Immunologic Markers Associated with Periphral Arterial Disease
Atherosclerosis, is a pathological remodelling of the arteries which is a major cause of morbidity and mortality in developed countries; this pathology is the underlying basis of myocardial infarction, stroke and peripheral artery disease.
Atherosclerosis can be considered as an unusual form of chronic inflammation occurring within the artery wall. A number of data support the pathogenetic role of inflammation in the etiology of atherosclerosis; inflammation is an immunologic phenomenon. One of the most convincing evidences of this statement stems form the observation that fatty streaks, the earliest detectable lesions in atherosclerosis, contain macrophage-derived foamy cells that derive from circulating monocytes; CD4 T lymphocytes are also present in the atherosclerotic plaques.
The Rolling. Adhesion, and Infiltration of immune cells (monocytes and CD4 T lymphocytes) that circulate in the peripheral blood within the endotelium is regulated by two major families of proteins expressed on the surface of immune cells and on the surface of endothelial cells: selectins and integrins. Chemokines or chemoattractant cytokines are also extremely important in the control of cell trafficking and for the recruitment of immune cells in inflammatory sites. Some chemokines that can act as potent mediators of monocyte migration and macrophage differentiation are expressed in human atherosclerotic lesions. In particular, macrophage chemoattractant protein 1 (MCP-1) and its specific receptor CCR2 are strongly believed to be involved in the in the initial stages of atherogenesis. Additonal support to the patogenetic role of inflammation in the development of athersoclerotic plaques stems from the observation that different cytokines preferentially trigger the development of atherosclerotic plaques (e.g. TH1-like cytokines are “bad cytokines” within this biologic scenario). This becomes clearer when one considers that TH1 cytokines are prototipic inflammatory cytokines. Cytokines and other immunological proteins present in the atherosclerotic lesions are not only produced by CD4 T lymphocytes; infact, fibroblast growth factors (FGFs) and platelet-derived growth factor (PDGF) are macrophage-derived growth factors that have significant effects on the pathology of atherosclerosis and are macrophage-derived proteins.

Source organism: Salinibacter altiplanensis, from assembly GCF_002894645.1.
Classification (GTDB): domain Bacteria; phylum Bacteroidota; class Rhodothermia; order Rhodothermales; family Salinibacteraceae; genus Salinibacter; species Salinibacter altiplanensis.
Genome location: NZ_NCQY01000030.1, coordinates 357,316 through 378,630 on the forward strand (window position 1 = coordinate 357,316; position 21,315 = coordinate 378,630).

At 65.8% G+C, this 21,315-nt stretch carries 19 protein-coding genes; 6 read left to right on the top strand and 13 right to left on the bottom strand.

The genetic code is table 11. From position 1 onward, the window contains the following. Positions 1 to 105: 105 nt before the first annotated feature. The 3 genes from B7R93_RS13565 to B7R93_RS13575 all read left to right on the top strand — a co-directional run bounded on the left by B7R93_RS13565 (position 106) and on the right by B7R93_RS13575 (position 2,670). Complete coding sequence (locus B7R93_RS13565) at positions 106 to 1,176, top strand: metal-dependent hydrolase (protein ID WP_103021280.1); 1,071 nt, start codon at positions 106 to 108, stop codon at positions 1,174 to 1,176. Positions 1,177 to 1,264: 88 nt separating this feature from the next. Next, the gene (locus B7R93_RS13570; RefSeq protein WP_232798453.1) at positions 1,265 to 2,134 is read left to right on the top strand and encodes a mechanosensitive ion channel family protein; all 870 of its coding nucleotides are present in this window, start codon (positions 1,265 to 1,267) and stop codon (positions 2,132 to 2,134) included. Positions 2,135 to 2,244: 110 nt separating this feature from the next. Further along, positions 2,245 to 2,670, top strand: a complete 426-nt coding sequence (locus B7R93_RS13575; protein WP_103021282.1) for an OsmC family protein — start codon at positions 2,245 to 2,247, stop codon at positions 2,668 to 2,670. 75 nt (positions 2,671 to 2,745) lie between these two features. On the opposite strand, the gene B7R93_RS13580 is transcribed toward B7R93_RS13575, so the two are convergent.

These factors, and their specific receptors, can be measured in blood samples as follows:
CD8+CD25+, CD4+CD25+, CD8+DRII+, CD4+DRII+, CD4+CD44+, CD8+CD44+, CD4+CD11a+, CD8+CD11a+
CD8+CD38+RO+, CD8+CD28-RA+, CD4+CD49d, CD8+CD49d, CD8+CD11highRA+, CD8+CD11lowRA+, CD8+CD11highRO+, CD14+CD36+, CD14+CD80, CD14+CD86+
CD14+TLR2, CD14 TLR4, CD14+TLR9